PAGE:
The Relevant Theories in the West— Self-Organization as the Third Governance Mode
What we often refer to as ―modern management‖, which is different from ―traditional Chinese management‖, actually refers to a set of managerial theories and ideas developed in western countries and pioneered by Henri Fayol, Max Weber and Frederick Winslow Taylor. It is characterized primarily by hierarchy and scientific management.
The Principles of Hierarchy-based Governance
Max Weber elaborated on hierarchy as a governance mode, also known as bureaucracy, and summarized its characteristics as follows:
(1) There is clear division of work within the organization, where every member has clearly-defined rights and obligations;
(2) There are positions at multiple levels in a bureaucratic organization, where people are directed by their superiors;
(3) It is specialties that determine whether members of the organization are eligible for particular jobs or not; and there are clear, standardized procedures for every job;
(4) Managers are full-time functionaries rather than business owners; and they are not private ones and cannot work for private objectives;
(5) There are stringent, generally applicable regulations, rules and processes;
(6) Positions are independent of specific individuals; members have nothing among them but working relationships, not to mention personal affection; the relationship between the organization and its members are restricted and protected by provisions;
(7) All the work processes are documented and archived.
For sure, these principles are designed for an ideal-type model. Modern management aims to design a large system and employ various means for hierarchical management, before ultimately realizing efficient collaboration within the organization. Such a system does have advantages over that of traditional organizations. Notwithstanding, it also have great weaknesses since it relies excessively on process designs, regulations and formal organizational structure. A lot of management scholars have long been aware of this problem and criticized hierarchy. Charles Perrow (1986) compiled, in his book Complex Organizations: A Critical Essay, the critical theories and pointed out that there are at least four major problems with hierarchy:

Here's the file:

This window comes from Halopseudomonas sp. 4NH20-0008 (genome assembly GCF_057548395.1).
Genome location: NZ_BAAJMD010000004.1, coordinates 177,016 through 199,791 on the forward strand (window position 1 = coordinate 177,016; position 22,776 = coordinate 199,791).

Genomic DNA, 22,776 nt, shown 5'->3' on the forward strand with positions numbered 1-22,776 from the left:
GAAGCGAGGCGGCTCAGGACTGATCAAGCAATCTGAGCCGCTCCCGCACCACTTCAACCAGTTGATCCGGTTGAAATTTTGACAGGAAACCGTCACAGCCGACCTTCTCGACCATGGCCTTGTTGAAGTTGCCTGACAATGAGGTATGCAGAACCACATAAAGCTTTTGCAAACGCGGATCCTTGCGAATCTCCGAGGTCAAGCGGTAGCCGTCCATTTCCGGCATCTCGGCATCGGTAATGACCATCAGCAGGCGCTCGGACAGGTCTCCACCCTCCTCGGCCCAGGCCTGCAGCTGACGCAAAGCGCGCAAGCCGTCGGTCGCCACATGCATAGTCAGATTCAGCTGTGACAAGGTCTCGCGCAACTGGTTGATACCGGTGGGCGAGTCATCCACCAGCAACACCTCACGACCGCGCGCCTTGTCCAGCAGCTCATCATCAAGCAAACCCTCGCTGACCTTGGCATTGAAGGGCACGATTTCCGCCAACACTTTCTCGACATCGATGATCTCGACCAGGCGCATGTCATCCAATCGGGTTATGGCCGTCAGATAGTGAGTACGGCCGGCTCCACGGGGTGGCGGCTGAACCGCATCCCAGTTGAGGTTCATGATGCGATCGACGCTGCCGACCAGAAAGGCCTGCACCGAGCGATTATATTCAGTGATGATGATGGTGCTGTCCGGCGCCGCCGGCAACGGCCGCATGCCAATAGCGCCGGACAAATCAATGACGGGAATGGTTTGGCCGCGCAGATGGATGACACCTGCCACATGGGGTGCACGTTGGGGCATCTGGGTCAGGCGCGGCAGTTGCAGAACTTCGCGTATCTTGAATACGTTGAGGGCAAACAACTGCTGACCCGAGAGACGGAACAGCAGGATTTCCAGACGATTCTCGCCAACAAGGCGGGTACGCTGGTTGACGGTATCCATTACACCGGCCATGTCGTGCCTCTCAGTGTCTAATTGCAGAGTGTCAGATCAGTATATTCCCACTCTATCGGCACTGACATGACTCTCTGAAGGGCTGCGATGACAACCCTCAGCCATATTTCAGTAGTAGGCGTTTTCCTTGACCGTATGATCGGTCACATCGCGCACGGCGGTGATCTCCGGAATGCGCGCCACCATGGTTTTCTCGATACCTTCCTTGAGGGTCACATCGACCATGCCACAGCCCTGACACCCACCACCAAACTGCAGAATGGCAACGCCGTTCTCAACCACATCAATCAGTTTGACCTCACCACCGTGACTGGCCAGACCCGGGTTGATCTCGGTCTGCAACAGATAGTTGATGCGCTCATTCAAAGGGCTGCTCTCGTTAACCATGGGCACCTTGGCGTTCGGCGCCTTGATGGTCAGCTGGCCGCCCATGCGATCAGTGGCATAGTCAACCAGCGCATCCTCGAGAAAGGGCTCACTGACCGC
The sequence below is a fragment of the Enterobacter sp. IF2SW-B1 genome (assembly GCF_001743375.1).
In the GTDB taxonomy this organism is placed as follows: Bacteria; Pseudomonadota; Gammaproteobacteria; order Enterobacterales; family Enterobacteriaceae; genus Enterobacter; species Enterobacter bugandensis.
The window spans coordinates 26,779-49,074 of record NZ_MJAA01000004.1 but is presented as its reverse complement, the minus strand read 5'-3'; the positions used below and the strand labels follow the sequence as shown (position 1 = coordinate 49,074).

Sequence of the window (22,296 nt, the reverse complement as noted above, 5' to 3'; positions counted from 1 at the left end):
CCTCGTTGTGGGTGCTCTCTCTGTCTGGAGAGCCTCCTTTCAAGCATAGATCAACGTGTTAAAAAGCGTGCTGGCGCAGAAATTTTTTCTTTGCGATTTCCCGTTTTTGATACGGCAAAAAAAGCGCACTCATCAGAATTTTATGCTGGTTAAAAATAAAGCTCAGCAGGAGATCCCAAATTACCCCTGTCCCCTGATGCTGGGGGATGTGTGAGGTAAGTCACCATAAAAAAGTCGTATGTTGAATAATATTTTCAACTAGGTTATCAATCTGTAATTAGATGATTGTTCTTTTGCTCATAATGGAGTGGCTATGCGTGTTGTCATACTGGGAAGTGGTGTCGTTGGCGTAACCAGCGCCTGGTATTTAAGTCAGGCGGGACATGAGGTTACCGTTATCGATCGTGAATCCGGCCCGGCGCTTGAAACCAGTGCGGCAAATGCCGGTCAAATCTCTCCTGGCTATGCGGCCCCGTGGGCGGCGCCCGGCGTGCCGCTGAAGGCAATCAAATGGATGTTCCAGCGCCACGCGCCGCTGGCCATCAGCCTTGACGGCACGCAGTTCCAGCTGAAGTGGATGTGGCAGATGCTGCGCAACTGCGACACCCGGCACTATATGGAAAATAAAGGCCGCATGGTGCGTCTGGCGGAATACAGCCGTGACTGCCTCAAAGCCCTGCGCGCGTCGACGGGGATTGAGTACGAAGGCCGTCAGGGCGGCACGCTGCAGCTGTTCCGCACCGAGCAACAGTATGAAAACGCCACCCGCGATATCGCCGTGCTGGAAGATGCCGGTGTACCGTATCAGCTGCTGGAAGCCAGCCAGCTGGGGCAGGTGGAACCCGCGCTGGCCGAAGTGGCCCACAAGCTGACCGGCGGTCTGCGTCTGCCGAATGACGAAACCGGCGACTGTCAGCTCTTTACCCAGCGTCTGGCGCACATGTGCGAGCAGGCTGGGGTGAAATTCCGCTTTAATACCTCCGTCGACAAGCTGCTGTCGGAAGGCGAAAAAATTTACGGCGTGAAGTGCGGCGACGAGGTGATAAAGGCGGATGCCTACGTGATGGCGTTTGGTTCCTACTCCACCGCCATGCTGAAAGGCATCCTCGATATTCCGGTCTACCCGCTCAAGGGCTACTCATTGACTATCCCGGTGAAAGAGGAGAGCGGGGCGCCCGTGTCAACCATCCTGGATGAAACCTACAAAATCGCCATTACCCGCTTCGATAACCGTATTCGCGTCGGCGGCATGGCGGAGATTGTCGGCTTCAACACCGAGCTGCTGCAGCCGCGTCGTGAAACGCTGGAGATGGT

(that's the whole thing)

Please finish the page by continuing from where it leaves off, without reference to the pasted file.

Firstly, stringent regulations result in a lack of flexibility within bureaucratic organizations, where excessive levels and processes are prone to cause slow response and inefficiency. When the external environment is changing rapidly, in particular, bureaucratic organizations find it more difficult to make quick adjustments, are short of innovations and, hence, find it difficult to adapt to the changes.
Secondly, hierarchy takes employees as screws on machines while overlooking their emotions and various needs. Such a practice limits the freedom of employees, makes it difficult for them to obtain a feeling of self-realization at work and ultimately reduces their initiative, spontaneity and creativity.
Thirdly, bureaucratic organizations are accompanied by huge powers. Employees in such organizations only execute directives from their superiors and this ultimately brings about a situation where huge powers are held by a very small number of officials. Process designs, regulations and formal institutions can only regulate repetitive jobs at low levels. With regard to decision making, the decision makers must be given enough freedom. As a result, the leaders of a small number of large organizations control massive resources but are seldom restricted by the principles of hierarchy. In this situation, the abuse of powers by the top management will cause extremely severe consequences.
Fourthly, such abuse of powers is most often manifested by the appointment of nobody but one's relations and the use of powers for private gains; decision makers who hold huge powers and are free from supervision will occupy the organization's resources, legally or illegally, or use them for private benefits.
Many western scholars after Weber have realized problems with hierarchy and proposed remedies from various angles, such as ―The Functions of the Executive‖ from Chester Barnard, the human relations school of management, bounded rationality, the neo-institutional school, social network school and many other managerial thoughts. These thoughts propose various human-oriented management ideas and practices to correct restrictions and harms caused by hierarchy and scientific management to humanity, thereby encouraging employees.